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4 Reasons Why Breast Cancer Impacts Black Women

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This article is part of an ongoing series called “For Our Sisters,” where we examine the critical health issues that impact Black Women.

For all women, especially Black women, breast cancer has become a scourge.

It remains the most commonly diagnosed cancer in women, and Black women are dying from it more than anyone. The American Cancer Society (ACS) states that African American women are 41% more likely to die from breast cancer than White women. They are also more likely to be diagnosed with the triple-negative subtype, which is more aggressive and treatment-resistant.

“Over the past 20 years, despite the universal drop in mortality rates, we have seen a rise in the incidence of breast cancer in African American women,” notes the Breast Cancer Prevention Partners (BCPP), a leading advocacy and breast cancer prevention organization.

Why is this the case?

The reasons are complex, but the factors are rooted in genetics, behavior, chemical exposure, and biology.

Here are 4 reasons why Black women are more prone to getting breast cancer than women from other groups:

Black Women Have Less Access to Quality Treatment and Healthcare

Black people in general are less likely to have access to adequate healthcare. This is the case for Black women with breast cancer and Black men with prostate cancer. Black women are more likely than white women to have inadequate health insurance or access to health care facilities, which may affect screening, follow-up care, and completion of therapy, states the BCPP.

For Black women, when the breast cancer is found, it’s usually at a more advanced stage. This explains why there is a pronounced gap in mortality between Black and White women. The latter is more likely to have access to quality life-saving treatment.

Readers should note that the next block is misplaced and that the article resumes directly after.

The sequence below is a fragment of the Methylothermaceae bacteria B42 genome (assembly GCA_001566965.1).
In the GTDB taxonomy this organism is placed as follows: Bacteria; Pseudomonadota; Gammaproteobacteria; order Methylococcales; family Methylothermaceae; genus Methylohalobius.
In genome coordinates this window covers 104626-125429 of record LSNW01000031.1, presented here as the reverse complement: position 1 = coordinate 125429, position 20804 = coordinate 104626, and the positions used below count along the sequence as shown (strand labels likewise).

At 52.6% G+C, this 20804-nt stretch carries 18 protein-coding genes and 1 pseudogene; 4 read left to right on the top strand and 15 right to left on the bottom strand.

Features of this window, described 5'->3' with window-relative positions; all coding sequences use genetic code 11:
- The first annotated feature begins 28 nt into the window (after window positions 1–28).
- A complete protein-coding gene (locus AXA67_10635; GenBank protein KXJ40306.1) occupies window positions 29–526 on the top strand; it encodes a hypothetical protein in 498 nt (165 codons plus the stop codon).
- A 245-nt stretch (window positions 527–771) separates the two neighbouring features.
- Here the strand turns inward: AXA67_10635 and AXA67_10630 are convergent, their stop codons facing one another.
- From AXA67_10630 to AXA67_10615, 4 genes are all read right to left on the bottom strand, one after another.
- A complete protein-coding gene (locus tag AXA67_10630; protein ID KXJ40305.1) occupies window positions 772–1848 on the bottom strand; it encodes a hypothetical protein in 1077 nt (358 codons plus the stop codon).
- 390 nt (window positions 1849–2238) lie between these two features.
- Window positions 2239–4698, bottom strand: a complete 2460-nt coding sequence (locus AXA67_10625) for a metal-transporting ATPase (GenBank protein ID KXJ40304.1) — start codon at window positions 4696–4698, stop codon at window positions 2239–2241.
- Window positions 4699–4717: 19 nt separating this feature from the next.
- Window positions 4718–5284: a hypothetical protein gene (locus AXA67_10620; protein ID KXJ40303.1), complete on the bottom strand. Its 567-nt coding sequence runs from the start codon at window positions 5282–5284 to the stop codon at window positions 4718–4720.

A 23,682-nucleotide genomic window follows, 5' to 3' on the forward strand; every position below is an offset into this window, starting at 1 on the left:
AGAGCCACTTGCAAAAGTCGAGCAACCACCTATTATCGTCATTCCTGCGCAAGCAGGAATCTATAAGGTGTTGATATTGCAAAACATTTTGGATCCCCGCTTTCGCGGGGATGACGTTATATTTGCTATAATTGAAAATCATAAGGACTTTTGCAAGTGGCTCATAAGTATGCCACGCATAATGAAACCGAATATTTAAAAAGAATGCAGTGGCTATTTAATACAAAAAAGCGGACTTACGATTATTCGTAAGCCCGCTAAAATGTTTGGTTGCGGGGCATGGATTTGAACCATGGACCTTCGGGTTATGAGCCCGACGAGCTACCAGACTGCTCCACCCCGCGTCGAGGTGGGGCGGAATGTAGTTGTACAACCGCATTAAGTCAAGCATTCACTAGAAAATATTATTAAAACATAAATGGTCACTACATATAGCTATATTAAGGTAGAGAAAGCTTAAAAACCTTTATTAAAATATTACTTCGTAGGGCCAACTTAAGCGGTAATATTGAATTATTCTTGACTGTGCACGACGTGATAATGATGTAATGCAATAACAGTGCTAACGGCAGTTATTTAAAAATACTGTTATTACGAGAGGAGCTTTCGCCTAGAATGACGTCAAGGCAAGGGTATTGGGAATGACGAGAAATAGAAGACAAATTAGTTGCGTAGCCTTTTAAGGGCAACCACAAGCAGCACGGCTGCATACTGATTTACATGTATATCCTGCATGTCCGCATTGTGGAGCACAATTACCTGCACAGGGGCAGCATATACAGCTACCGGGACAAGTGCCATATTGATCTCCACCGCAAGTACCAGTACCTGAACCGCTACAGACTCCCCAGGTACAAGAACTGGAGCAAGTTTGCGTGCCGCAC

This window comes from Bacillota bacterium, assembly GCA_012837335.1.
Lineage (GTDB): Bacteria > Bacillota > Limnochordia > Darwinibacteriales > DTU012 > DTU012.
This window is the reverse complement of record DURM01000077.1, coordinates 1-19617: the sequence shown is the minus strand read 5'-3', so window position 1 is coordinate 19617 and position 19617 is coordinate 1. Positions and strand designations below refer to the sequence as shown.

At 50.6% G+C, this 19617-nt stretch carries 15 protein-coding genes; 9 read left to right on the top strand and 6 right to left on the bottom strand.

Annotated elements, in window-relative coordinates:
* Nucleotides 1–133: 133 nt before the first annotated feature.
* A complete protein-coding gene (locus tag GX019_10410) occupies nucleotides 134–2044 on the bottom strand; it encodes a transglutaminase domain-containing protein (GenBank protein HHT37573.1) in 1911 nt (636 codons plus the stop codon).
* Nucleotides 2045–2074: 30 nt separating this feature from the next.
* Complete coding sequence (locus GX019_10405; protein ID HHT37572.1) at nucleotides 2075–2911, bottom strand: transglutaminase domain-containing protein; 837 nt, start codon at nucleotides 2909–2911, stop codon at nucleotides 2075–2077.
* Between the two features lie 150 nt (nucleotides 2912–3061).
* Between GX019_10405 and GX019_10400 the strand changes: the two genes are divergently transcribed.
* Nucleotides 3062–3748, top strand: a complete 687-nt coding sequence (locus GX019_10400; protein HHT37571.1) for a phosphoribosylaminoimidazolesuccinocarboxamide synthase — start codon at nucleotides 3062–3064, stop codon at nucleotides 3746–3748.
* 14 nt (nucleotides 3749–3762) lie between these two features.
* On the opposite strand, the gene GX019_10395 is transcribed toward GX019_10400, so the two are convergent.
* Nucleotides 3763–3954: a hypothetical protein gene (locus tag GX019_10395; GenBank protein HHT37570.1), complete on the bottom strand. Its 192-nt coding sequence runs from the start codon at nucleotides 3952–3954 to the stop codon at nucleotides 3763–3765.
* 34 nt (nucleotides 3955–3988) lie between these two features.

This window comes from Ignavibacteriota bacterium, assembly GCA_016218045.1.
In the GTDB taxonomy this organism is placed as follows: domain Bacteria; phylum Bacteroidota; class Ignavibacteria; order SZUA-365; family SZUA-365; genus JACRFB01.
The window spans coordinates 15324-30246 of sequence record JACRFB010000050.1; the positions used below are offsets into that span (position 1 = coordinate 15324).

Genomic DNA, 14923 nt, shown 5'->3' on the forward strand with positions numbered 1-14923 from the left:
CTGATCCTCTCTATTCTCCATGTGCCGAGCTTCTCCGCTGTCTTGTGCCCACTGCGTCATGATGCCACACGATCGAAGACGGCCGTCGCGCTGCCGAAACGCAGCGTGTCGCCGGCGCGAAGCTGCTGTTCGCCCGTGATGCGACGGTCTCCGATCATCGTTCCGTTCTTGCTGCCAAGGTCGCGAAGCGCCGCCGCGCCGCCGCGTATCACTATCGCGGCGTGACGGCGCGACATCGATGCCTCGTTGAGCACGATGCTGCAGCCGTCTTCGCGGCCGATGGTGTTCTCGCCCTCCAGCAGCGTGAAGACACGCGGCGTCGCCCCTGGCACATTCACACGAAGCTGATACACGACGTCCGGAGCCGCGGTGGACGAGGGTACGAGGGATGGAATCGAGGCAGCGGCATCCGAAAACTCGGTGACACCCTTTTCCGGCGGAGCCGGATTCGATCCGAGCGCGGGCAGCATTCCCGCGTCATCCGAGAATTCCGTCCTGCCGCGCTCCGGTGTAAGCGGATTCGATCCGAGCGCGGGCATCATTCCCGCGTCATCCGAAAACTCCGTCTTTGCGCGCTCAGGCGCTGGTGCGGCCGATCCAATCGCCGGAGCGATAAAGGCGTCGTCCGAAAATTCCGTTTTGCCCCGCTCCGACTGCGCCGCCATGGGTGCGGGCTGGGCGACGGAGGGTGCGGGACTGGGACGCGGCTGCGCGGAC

Black Women Have Greater Rates of Obesity and More Pre-existing Conditions

This is all about statistics and not fat shaming. African-American women have the highest rates of obesity compared to other racial and ethnic groups. According to the U.S. Department of Health and Human Services, 4 in 5 Black American women are overweight or obese. In addition to diabetes, high blood pressure, heart disease, and stroke, being obese or overweight can increase your risk of getting breast cancer. What’s more, having diabetes, heart disease, and being obese, combined with not breastfeeding, can also cause this condition. This is especially true if you’re an older woman who is considered obese or overweight.

After menopause, women with a higher body mass index have “a 20% to 40% increase in risk of developing breast cancer compared with normal-weight women,” says the National Cancer Institute.

Their Race is a Risk Factor

Overall, White women are diagnosed with breast cancer more. Still, among women who are 40 and under, Black women are more likely to have it. African-American women are also more likely to die from breast cancer at any age, says the ACS.  

They May Be Exposed to Chemicals From Certain Cosmetic Products and Treatments

Unfortunately, breast carcinogens have been found in products and treatments thousands of women are exposed to every day via chemicals like hair relaxers, acrylic nails, Brazilian blowout treatments, and skin lighteners, according to the BCPP. Fragrances that contain chemical diethyl phthalate (DEP) are of concern as well. Phthalates have been linked to breast cancer.

Overall, the chemicals of concern, according to the BCPP, include: Benzene, coal tar, coumarin, DMDM hydantoin, formaldehyde, fragrance, hydroquinone, monoethyl phthalate (MEP), monoethanolamine (mea), mercury, mercury salts, parabens, phthalates, p-phenylenediamine, toluene.

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